Dr. Arthur Chang, author of “The New Positive Spirituality: Finding Purpose and Happiness in Everyday Life,” defines positive spirituality as the practice of positively embodying God’s attributes of love and law and using them in our lives to bring our desires into physical reality.

Tuesday, July 27, 2021



By Rev. Dr. Arthur Chang


Presently, “Be in the moment,” is a fashionable Buddhist saying. Equally popular is the more poetic version, “The past is history, the future is a mystery and the present is a gift; that is why it is called the present.” For reducing anxiety and for better focus on an immediate task, these sayings can be powerfully useful. Perhaps for those reasons, a good insight can run amok when we reflexively generalize it to every occasion. For example, to say, “Don’t live in the past,” or “Don’t be influenced by the past,” does not mean the past is irrelevant. Our past is to us as the great library of Alexandria was to ancient learned minds. “Knowledge is Power,” says Sir Francis Bacon, and the past represents our storehouse of knowledge. The Buddha underscores the relevance of the past by saying, “All that you are is the result of all you have thought.” This is not limited to ideas, but includes our perception of our actions. Furthermore, Aristotle says, “You are what you habitually do.” Our habits are the skills and knowledge we use to develop our talents into strengths, which make them available in the present moment. A strength is the ability to provide consistent, near perfect performance in a given activity. All we have in the present moment for determining our best action are gifts from our past.

Yet, how easily we can diminish the crucial importance of the past by associating it mostly with things undesirable or obstacles in our way toward a better future. As an iceberg’s greater volume is beneath the surface of the sea, so is our reality more past than present. According to Process Thinkers, reality comes in droplets. This means it comes into being and immediately perishes. This is based on the discoveries of quantum physics. Our minds cannot detect this change or process any more than, in watching a moving picture, we can detect the discrete fixed frames of unmoving pictures run at a certain speed to give the illusion of movement. Thus is the illusion of the present being continuous.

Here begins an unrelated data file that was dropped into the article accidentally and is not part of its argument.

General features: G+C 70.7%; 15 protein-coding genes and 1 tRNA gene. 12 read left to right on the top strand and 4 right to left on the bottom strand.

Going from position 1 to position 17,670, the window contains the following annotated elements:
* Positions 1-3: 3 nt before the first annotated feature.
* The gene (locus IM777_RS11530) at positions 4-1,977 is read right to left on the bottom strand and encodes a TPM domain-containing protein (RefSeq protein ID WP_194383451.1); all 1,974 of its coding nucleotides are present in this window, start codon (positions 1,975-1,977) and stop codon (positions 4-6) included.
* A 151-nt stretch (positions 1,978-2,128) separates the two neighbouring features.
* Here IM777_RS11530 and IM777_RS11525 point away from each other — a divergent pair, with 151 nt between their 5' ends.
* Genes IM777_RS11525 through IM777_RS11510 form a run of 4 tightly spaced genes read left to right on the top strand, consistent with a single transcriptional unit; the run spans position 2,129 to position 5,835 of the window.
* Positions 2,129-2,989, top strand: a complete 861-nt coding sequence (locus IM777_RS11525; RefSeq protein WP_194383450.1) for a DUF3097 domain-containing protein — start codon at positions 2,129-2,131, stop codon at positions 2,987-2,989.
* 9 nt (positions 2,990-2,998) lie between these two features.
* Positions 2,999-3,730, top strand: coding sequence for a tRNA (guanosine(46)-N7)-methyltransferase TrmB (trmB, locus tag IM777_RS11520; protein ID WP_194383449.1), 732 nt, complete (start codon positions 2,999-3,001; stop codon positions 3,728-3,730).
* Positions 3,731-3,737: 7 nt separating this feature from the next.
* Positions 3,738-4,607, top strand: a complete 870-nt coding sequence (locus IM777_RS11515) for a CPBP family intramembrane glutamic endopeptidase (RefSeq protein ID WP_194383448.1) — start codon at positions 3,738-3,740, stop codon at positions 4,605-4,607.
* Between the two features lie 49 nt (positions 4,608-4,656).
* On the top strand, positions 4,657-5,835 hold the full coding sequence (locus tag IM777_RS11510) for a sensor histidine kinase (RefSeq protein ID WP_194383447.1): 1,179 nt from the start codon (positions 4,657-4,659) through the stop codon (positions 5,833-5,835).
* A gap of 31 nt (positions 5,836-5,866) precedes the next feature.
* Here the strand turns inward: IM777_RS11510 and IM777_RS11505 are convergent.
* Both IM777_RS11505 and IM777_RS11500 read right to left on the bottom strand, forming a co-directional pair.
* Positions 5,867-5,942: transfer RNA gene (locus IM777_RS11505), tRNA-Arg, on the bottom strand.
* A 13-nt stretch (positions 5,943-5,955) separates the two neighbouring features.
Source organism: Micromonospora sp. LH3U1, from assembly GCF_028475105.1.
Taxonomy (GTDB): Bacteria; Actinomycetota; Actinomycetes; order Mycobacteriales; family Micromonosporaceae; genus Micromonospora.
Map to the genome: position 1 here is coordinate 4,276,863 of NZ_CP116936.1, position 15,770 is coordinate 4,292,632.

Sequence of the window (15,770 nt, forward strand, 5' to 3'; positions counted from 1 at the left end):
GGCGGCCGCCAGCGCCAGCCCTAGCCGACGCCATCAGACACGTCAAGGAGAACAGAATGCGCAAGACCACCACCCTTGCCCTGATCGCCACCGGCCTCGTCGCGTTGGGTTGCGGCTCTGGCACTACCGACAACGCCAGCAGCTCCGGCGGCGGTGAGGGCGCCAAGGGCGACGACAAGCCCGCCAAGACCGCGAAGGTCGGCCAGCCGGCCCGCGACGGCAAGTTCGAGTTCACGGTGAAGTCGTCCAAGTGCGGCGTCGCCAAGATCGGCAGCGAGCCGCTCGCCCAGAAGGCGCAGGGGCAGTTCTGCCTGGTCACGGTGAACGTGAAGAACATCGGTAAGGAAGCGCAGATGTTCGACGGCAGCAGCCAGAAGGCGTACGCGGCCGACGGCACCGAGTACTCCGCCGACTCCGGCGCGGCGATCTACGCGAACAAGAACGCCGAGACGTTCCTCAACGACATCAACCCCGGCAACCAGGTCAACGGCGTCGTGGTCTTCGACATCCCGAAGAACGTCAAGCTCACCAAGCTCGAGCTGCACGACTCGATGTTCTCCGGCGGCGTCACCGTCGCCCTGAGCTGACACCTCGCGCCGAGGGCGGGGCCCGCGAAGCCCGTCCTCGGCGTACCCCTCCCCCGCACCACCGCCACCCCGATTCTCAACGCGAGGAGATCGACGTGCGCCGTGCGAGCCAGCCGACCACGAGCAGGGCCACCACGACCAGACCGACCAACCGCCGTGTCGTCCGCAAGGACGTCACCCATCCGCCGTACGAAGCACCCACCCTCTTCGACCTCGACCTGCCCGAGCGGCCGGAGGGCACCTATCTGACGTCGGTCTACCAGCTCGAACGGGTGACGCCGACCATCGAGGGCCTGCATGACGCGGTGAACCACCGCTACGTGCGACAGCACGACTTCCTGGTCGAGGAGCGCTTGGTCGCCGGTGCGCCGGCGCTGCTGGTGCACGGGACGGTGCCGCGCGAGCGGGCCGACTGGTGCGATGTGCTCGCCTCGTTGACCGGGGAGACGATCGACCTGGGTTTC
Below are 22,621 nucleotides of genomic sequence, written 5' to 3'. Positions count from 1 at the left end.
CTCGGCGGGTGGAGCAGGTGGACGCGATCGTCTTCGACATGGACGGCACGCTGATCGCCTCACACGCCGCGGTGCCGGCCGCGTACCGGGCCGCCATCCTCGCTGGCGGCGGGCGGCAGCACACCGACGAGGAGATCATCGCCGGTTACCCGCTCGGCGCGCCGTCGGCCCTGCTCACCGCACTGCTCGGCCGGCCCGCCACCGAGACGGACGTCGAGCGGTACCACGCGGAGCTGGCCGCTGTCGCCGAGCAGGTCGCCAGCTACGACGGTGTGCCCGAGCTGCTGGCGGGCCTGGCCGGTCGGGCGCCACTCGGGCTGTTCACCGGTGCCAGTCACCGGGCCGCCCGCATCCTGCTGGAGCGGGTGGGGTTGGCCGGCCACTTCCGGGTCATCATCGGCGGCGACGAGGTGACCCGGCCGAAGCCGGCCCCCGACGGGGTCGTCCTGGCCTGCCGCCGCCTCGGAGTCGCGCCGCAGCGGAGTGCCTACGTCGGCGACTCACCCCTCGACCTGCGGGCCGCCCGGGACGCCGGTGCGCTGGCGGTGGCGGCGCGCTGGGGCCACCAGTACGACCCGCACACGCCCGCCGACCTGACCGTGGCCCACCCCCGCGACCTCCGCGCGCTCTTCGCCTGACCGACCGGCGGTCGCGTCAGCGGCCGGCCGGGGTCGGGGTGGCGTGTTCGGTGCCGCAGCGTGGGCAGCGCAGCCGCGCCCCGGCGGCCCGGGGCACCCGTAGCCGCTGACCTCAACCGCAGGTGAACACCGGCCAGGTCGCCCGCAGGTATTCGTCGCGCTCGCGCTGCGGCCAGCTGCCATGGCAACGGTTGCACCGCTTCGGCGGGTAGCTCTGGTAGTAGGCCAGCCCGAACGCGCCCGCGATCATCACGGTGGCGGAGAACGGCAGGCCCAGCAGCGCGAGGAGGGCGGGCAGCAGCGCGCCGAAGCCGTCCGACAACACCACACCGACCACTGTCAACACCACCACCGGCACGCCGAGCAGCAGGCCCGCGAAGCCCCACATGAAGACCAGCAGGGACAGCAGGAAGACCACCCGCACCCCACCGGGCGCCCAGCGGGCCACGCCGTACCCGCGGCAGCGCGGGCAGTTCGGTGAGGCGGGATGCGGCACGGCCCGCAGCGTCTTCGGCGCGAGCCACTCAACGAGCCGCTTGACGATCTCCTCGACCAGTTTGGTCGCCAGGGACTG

By not understanding that the present moment is like an undetectable flash of time before it becomes the past, we may assume everything we are doing today is the present and yesterday’s activities are the past. If so, we may be living in a continuous illusion, not appreciating that the past is the womb of the present.

Yet, as fleeting as the present is, it is our awareness of our reality that can reset the past for more favorable support in creating our future. Here, Mind is the actor. Mind interprets the present moment and calls upon our past (our knowledge and experience) for relevant insights for surviving and thriving.

Life is a holistic endeavor and, although there is value in breaking down our perspective of time into past, present and future, our reality includes this as a total system acting as one. By such means we will find our most harmonious relationship to this web of existence we call reality. Thus, although our lives are mostly our past, it does not make the essential spark of awareness called the present less important. It makes it a part of a whole--a system that is at its best when it works actively as past, present and future.